MOUNT DESERT — Anne Wetzel will exhibit her photograms in the Mellon Room of the Northeast Harbor Library throughout the month of September. There will be an opening reception Thursday, Sept. 4, from 4-6 p.m.
Anne Wetzel began her career in photography in 1994 after leaving her administrative position in the Graduate School of Fine Arts at the University of Pennsylvania. Her fascination with photography began when faculty member Becky Young invited Wetzel to study with her at the University. Drawing inspiration from her love of gardening, she initially chose flowers as models, photographing them in the studio in black and white. She then moved on to landscape photography, also in black and white.
Her subsequent interest in human subjects was sparked when she attended the Holy Week services at St. James Episcopal Cathedral in Chicago, and discovered one of her true photographic interests, the worship of God in its many forms. She says, “I was deeply struck by the visual power of these ancient rites. I wanted to explore and capture with the camera the interplay of darkness and light; the juxtaposition of the familiar and the strange; moments of inwardness, isolation, intimacy and communion; the vulnerable human being moving in community to encounter the mystery of God.” Her Holy Week project evolved into a publication co-authored with Janet B. Campbell, “Through the Window of the Ordinary: Experiences of Holy Week.”
In May 2000, she spent a week at Chartres Cathedral, photographing the cathedral and absorbing the history and spiritual feeling of this great Cathedral. The labyrinth placed in the sanctuary and an integral part of the cathedral’s history was particularly intriguing to her. Wetzel’s two trips to China broadened her understanding of the closeness and integration of the Eastern faiths with her Western upbringing. She discovered and photographed some of the sacred sites and ceremonies of that country.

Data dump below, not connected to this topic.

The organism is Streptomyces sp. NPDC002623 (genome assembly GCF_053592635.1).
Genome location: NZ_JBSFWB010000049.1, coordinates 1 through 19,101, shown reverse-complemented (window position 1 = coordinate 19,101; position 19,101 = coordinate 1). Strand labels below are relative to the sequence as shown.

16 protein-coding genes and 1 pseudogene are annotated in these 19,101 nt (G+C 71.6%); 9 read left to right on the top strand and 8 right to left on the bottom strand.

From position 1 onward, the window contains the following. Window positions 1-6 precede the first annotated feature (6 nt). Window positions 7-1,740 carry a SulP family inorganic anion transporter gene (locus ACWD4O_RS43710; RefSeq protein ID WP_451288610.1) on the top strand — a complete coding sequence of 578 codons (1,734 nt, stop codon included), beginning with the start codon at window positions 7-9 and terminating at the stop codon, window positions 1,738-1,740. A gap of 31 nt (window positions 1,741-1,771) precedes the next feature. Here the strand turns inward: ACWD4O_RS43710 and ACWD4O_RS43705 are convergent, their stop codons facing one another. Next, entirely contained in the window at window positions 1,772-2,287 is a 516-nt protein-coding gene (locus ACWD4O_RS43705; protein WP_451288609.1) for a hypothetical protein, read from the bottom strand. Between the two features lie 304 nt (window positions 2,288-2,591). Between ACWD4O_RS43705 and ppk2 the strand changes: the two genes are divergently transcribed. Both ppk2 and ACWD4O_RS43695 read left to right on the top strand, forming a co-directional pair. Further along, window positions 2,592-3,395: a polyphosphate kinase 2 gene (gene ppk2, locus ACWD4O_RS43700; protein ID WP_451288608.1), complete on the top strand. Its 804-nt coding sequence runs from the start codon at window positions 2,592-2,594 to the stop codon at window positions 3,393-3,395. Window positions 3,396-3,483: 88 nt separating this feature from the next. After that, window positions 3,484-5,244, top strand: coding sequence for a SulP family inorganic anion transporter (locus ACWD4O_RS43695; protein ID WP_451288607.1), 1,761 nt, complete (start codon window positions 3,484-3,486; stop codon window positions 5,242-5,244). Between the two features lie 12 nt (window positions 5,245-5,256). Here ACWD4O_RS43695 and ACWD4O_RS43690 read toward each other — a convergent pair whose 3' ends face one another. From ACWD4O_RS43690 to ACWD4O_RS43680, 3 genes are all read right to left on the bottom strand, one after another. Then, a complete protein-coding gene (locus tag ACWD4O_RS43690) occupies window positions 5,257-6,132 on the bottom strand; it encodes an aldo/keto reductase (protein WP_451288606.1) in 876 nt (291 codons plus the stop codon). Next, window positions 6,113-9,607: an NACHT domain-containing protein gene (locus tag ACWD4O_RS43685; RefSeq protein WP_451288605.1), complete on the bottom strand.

In July 1998, Wetzel joined the communications team of the Lambeth Conference of the Anglican Communion in Canterbury, England, as a photographer. There, caught up with the Conference’s diversity, and with the need to find a unifying symbol, she discovered the wonderful pectoral crosses worn by the Bishops. She designed a montage using these crosses, which was published in 1999.
Wetzel lives on the coast of Maine, not only photographing all of the life around her, but experimenting in her darkroom. The photograms started as an experiment playing in the darkroom after she saw an exhibition in New York of early botanical studies. She makes these contact prints with no camera and no film using the plant material around her, in her garden, on the roadsides and anything that catches her eye.